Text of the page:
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Cardinals May Pry Nolan Arenado Away from Rockies this Winter…

By Kevin Reynolds

The Colorado Rockies and the St. Louis Cardinals are neck-and-neck in the NL Wild Card race. If St. Louis hopes to ride a rejuvenated roster to the postseason with interim skipper Mike Shildt at the helm, they’ll have to dispose of the west-side bombers first. If successful, the Cardinals’ prize may be more than just a postseason berth.

They may win themselves a franchise third baseman.

Many call Nolan Arenado the best player in the National League. His .307 batting average, 29 home runs, and .585 slugging percentage all fall easily into the NL’s top 10, two of them in the top five. And only Matt Carpenter‘s 32 home runs bests Arenado’s knocks. Throw in the fact that he’s probably the best third baseman the senior circuit’s seen since Scott Rolen, and it’s no surprise to find his 4.8 WAR (Fangraphs) drafting Carpenter’s 4.9 WAR for the top two spots in the league.

But if forced to play the entirety of his season at third base, as Arenado has, there’s little doubt that the Cardinals’ leadoff hitter would give way to the Rockies’ star.

Still, It’s fitting that the two play their best baseball while holding down opposite sides of the infield, Arenado earning another start at third base for the NL All-Star team this season, and Carpenter managing to look like a plus defender at first for the suddenly surging Redbirds. They do, after all, find themselves at opposite ends of their careers as well.

At 32 years old, Carpenter is eying the decline phase of his playing days, surely just over the horizon now. With one guaranteed year left on his contract, the Cardinals hold an $18.5 million team option for 2020. A then-34-year-old ballplayer should be so lucky, even one with the surprisingly broad, team-carrying shoulders of Carpenter.

But the 27-year old Arenado, a little over a year away from testing the golden waters of free agency, is just getting started. Where Arenado is looking to cash in, players of Carpenter’s ilk value stability and consistency. The peace of mind to build a garden in his backyard and know that for at least 81 home games a year, he’ll actually be there to tend it.

But veteran players like Carpenter also value one more thing, something in short supply as they enter the twilight of their playing days.


That’s where the two NL MVPs can find common ground, even if they arrived there by different means.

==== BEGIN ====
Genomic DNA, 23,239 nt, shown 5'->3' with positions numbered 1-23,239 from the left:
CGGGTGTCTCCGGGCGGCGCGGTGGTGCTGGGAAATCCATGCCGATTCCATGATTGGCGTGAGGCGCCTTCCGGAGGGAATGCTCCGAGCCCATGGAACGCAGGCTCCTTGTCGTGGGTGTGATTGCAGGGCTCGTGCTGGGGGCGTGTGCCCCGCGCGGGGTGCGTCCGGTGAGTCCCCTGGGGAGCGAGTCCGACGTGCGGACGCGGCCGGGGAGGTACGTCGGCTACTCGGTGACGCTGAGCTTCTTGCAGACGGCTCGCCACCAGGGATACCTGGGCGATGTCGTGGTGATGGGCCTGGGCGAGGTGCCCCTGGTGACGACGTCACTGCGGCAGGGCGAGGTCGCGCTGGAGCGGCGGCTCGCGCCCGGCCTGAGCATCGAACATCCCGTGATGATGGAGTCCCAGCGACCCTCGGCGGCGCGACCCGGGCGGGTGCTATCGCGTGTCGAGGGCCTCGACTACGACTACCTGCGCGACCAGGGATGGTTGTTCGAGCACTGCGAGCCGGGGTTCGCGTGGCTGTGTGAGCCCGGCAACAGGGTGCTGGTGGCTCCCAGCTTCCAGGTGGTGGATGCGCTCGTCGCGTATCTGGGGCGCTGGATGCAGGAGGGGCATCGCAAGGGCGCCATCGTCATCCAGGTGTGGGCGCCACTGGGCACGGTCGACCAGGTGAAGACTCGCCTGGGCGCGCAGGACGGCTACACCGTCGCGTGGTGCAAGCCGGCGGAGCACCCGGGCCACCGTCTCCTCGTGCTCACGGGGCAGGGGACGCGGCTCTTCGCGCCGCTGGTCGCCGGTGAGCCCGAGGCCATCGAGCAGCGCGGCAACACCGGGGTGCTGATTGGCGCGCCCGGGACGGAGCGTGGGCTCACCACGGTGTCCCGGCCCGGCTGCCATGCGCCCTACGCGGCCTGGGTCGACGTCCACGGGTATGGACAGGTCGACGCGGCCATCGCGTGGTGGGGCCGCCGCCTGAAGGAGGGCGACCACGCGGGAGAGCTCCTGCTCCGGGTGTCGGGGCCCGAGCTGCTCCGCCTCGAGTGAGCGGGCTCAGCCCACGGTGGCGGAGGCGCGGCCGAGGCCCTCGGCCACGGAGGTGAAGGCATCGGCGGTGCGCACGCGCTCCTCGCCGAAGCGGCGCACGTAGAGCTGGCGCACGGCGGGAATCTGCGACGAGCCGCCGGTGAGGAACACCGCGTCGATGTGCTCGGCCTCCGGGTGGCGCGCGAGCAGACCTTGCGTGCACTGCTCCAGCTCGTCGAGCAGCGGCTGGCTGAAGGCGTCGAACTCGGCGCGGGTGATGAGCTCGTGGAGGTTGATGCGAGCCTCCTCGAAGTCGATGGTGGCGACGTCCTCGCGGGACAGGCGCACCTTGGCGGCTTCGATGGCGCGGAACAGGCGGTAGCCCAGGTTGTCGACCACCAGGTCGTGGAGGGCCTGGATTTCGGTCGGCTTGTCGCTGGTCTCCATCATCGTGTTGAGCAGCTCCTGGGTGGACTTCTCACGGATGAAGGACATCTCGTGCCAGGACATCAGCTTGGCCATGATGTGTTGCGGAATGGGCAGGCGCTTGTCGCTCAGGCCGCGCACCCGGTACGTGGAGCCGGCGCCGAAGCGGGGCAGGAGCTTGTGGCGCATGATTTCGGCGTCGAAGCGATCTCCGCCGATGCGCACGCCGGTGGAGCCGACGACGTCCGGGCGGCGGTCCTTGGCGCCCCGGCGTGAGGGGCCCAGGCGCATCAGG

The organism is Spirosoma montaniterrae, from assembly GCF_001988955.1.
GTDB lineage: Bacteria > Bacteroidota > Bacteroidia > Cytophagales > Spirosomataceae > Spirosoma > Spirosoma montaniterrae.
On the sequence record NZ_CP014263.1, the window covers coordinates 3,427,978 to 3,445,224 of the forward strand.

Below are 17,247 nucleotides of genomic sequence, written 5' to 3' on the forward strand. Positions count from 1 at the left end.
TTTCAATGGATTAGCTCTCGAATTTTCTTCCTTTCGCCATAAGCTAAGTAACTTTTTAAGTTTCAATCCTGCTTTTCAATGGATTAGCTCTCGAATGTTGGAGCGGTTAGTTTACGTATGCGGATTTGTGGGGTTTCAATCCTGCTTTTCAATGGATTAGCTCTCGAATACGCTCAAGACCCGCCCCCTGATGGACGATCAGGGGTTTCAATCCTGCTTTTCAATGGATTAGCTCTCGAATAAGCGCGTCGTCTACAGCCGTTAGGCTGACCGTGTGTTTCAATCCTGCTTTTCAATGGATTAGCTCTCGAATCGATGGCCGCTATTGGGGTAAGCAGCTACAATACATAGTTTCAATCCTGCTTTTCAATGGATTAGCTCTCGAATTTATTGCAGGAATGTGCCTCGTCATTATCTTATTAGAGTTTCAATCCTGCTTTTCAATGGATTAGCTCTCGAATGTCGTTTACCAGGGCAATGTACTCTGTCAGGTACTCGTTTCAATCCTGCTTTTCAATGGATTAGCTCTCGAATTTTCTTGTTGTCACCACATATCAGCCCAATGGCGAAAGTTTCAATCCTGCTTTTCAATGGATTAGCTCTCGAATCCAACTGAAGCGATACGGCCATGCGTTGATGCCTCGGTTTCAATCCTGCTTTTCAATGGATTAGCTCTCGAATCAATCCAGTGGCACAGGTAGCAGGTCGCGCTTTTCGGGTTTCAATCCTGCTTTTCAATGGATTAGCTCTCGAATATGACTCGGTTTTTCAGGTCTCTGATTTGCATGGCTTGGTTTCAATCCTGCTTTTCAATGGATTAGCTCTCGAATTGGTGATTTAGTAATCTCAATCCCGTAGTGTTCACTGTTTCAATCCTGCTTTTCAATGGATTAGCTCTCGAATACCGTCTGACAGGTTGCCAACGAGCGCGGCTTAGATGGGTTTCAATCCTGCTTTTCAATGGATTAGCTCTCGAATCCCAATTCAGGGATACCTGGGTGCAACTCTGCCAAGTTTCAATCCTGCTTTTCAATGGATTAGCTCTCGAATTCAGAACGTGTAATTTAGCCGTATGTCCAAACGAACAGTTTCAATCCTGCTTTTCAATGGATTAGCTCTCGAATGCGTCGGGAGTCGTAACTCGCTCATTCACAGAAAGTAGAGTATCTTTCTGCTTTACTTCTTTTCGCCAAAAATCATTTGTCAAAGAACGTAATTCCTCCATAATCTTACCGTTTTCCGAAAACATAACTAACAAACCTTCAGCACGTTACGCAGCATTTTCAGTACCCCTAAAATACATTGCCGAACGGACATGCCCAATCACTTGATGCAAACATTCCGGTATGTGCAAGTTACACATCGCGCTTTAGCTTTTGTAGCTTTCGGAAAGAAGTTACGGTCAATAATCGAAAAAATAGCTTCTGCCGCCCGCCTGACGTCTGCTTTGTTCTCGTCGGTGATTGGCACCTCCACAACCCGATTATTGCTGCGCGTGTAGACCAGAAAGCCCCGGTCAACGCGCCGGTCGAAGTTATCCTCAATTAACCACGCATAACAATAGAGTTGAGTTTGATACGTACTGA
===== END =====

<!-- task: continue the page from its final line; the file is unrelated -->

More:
Carpenter has played in his fair share of postseason games (39), reaching three National League Championship Series (NLCS), one World Series (2013), and a handful of lesser October contests. But despite making his major-league debut in 2011, the self-styled baseball rat only played in 7 regular season games and was left off a Cardinals’ playoff roster that magically scratched and clawed its way to a World Series championship.

Carpenter wants one of his own. He almost had it in 2013, appearing in but ultimately losing the World Series to the Boston Red Sox. It’s been a downhill slide for his Cardinals ever since, and the latest iteration of St. Louis baseball has failed to even reach the Wild Card game the last two seasons.

Arenado can relate.

In six years as a Colorado Rockie, the player who has quietly become the face of the National League can count his playoff games played on one hand. One finger, actually.

A single Wild Card game his club lost to the Arizona Diamondbacks in 2017. That defeat was obviously on his mind when he spoke to the media in late June of this year:

“I just get pissed because I don’t want to lose anymore. I’ve only been to the playoffs once and it was only one game. And I really want more than that.

“I’m tired of coming to the ballpark and losing. We work too hard as a group to experience that. I’m not saying I go home questioning, like, ‘I don’t like this place.’ I love it here. But yeah, I want to win. And the more we lose, the more I — if you lose all the time, nobody wants to be there.”

When Arenado made those telling remarks, the Rockies sat mired in a 40-42 season, seemingly destined for another losing year. But a 17-6 July changed the narrative and rocketed the Rockies within NL Wild Card striking distance.

Then, August happened.

Since August 1st, Colorado has managed to win just 3 games, going 3-7 in a dismal slide that threatens to wreck what looked to be a postseason-bound campaign. Even Arenado recently succumbed to the grind of baseball’s marathon stretch, exiting Friday’s game with right shoulder soreness. He’s listed as day-to-day, but how long can the ailing Rockies fend off the suddenly hopeful St. Louis Cardinals without their premiere slugger, a team that’s gone 7-3 in their own last 10 games and now sit dead even with Colorado at 3.5 games back of the second WC spot?

If Colorado can’t right the ship, they’ll find themselves staring down the barrel of more than another fall without a playoff appearance. They’ll be facing their franchise player, already soured on another losing season, a year away from free agency and arbitration eligible for the last time.

Surely Arenado is due a raise from his current $17.5 million salary.

In 2018, 24 MLB players are earning more than $22 million with six at or above $30 million. Clayton Kershaw will finish the year with $35.57 million for playing fewer than 30 games. That’s more than twice Arenado’s current salary for approximately a fifth of the games Arenado will likely appear in by year’s end.